Jodi Picoult is one of my favorite authors. She was an accidental find as I've mentioned before. After my recent run-in with terrible books I wanted to read something I knew would not disgust me; I knew Jodi Picoult had enough talent to develop her characters in a realistic and smart way. She takes controversial issues and gives them a voice and a face, making the reader a part of the issue as well. That's part of the beauty of a Picoult book.
Salem Falls is a captivating novel that explores the effects of rape from all different angles. You have different types of victims in a rape case. Each victim type is represented in Picoult's novel:
Addie Peabody. She is an actual rape victim. In high school she was gang-raped by jocks. She shows the effects of a victim but Picoult actually fails to explore her side in quite the extensive way she explores the others. Her daughter, who was conceived in the rape, died and is the only good thing that came out of the experience.
Jack St. Bride. He is the wrongly accused. Victimized by young girls with crushes. One girl actually believes they're in love and it goes too far, leading an innocent man to spend eight months in jail and ruining his reputation and his life forever. The other girl has more malicious intentions but they are never quite discovered until the last page of the book.
Catherine Marsh. The accuser who is in love with her assaulter. Her story is a little unbelievable and I wonder how stupid St. Bride had to be to do any of the stuff he did for her. He's her coach and her teacher, for crying out loud, and he takes her to get birth-control pills once he finds out she wants to go all the way with her boyfriend.
Gillian Duncan. The malicious accuser. Sometimes in rape cases a girl will accuse a man of rape out of anger. The whole book we think this is why Gillian is doing this but then, like I mentioned, the last page gives the reason.
The Fathers. A lot of the story is centered around different relationships which is a trademark for Picoult. A big relationship set that she explores is that between father and daughter.
Jordan McAfee. The defense. I can imagine it would be hard to be a defense attorney especially when defending the accused rapist. Jordan is a somewhat likable character but it is never quite certain whether or not he actually believes Jack. He does his job as a defense attorney but I kept wanting him to say "I believe you."
Matt Houlihan. The prosecutor. He's not a likable character at all and I wonder, still, why Picoult chose to do it that way. I suppose it was to create even more sympathy for Jack, but she tries to create sympathy for him by showing his baby daughter.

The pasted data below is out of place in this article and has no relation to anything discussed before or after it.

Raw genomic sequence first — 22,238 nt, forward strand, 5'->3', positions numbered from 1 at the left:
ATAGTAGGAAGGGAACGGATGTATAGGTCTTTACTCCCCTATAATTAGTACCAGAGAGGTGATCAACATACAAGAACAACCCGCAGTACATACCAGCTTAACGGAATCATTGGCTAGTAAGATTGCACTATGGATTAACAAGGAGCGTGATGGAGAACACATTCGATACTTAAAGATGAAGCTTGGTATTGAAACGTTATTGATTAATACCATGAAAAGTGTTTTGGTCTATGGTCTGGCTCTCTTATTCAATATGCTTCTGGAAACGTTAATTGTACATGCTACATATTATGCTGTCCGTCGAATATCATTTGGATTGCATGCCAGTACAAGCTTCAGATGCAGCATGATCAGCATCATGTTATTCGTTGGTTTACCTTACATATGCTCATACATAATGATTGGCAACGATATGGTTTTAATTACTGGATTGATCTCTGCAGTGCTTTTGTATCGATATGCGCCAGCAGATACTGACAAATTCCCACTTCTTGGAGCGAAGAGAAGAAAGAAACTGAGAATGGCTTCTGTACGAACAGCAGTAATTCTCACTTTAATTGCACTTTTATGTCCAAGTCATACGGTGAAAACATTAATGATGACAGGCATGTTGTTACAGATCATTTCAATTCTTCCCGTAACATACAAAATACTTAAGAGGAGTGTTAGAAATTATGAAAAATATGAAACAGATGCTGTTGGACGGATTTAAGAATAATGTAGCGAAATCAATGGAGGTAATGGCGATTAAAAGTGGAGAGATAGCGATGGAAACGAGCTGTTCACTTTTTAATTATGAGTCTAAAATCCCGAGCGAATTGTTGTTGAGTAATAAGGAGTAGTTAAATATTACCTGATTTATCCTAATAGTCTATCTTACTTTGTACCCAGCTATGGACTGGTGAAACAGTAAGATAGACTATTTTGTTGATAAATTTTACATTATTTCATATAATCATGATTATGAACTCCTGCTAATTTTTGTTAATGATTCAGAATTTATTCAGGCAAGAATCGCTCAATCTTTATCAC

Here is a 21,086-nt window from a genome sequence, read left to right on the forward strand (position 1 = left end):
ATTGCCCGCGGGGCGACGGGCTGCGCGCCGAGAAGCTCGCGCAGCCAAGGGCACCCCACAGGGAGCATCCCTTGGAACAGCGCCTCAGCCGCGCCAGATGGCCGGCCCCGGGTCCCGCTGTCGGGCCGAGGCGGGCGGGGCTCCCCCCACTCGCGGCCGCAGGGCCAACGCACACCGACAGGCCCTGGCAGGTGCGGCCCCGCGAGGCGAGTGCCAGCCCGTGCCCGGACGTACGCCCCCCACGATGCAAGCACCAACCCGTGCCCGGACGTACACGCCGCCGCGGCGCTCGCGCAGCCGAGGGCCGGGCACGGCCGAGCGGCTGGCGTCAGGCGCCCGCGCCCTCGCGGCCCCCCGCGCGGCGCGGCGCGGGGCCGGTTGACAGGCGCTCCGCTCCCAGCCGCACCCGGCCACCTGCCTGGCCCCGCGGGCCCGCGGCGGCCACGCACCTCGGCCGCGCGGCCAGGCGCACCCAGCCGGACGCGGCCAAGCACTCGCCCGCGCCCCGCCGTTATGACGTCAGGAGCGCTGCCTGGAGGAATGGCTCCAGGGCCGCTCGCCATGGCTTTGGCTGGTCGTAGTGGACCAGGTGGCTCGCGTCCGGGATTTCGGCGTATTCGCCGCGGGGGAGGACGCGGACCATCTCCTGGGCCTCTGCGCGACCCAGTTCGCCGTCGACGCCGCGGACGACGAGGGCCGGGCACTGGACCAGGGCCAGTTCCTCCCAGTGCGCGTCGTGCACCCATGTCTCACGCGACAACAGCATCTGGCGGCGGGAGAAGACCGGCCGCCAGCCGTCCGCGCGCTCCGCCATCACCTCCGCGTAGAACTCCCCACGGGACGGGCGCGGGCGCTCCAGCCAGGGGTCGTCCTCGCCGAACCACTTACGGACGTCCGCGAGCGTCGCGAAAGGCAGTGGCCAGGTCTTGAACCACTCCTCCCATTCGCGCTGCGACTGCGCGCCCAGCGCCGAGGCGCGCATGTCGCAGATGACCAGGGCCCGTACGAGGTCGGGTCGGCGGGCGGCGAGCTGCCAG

Okay. Now with the review.
I don't think this was up there with some of her better novels like Second Glance or My Sister's Keeper, but it was captivating enough that I wanted to know what was going to happen. She makes you care about the characters right off the bat and her dialogue is realistic and intriguing.
There are laughable moments that are not meant to be laughed at. It sounds bad but I laughed when Addie Peabody tells Jack that she was a rape victim. All of it just seems to coincidental and then begins to read like a parable rather than a novel. In essence the characters become too symbolic and archetypal to be believable.
Then there's the Wiccan stuff which is interesting but it seems to take over the story sometimes.
All in all this was all right book. I would recommend it, but it's not her best. If you want to read Picoult I would recommend other books of hers before this one.
(I think I need to come up with a rating system for my book reviews. Just a side note. If you have any suggestions, let me know!)
Ok, on a final note (SPOILER ALERT) I have to say, Jodi Picoult slipped in a nasty little surprise at the very end. I'm talking the last paragraph. I had to re-read it to make sure I read it right.
There's a random scene with Gillian and Amos, her father, that didn't seem to fit (by the way, this book is full of random, seemingly useless scenes namely when Roy Peabody interrupts court to bring muffins. What the--?). At the very end of the book we see Gillian all upset and then her father comes into her bedroom in just a robe and then he kisses her full on the lips. Sick. So you're left thinking...Amos Duncan has been sexually abusing and raping his daughter this whole time. No wonder she has such malicious intent against Jack who represents everything she hates about her father. And she realizes that she can actually control Jack by accusing him of rape whereas she is too afraid to accuse her father. Interesting point but I think she could have played it better than suddenly throwing it in at the last paragraph.
One great thing about this novel is that it's a modern-day witch trial. Picoult says, about the book, that she wanted the witches to have their turn to point their fingers. It's a very cool, modern, and somewhat refreshing take on the Salem Witch Trials but the ending is a little too anticlimactic and predictable with just a random, disgusting surprise at the very end.
Jake Taylor graduated from Brigham Young University-Idaho with a Bachelor of Arts degree in professional writing. He is the author of The Tales of the Unluckiest Lucky Girl series. He is also an avid reader, traveler, movie-watcher, and music lover. He currently serves in the US Navy and is stationed in San Diego, CA.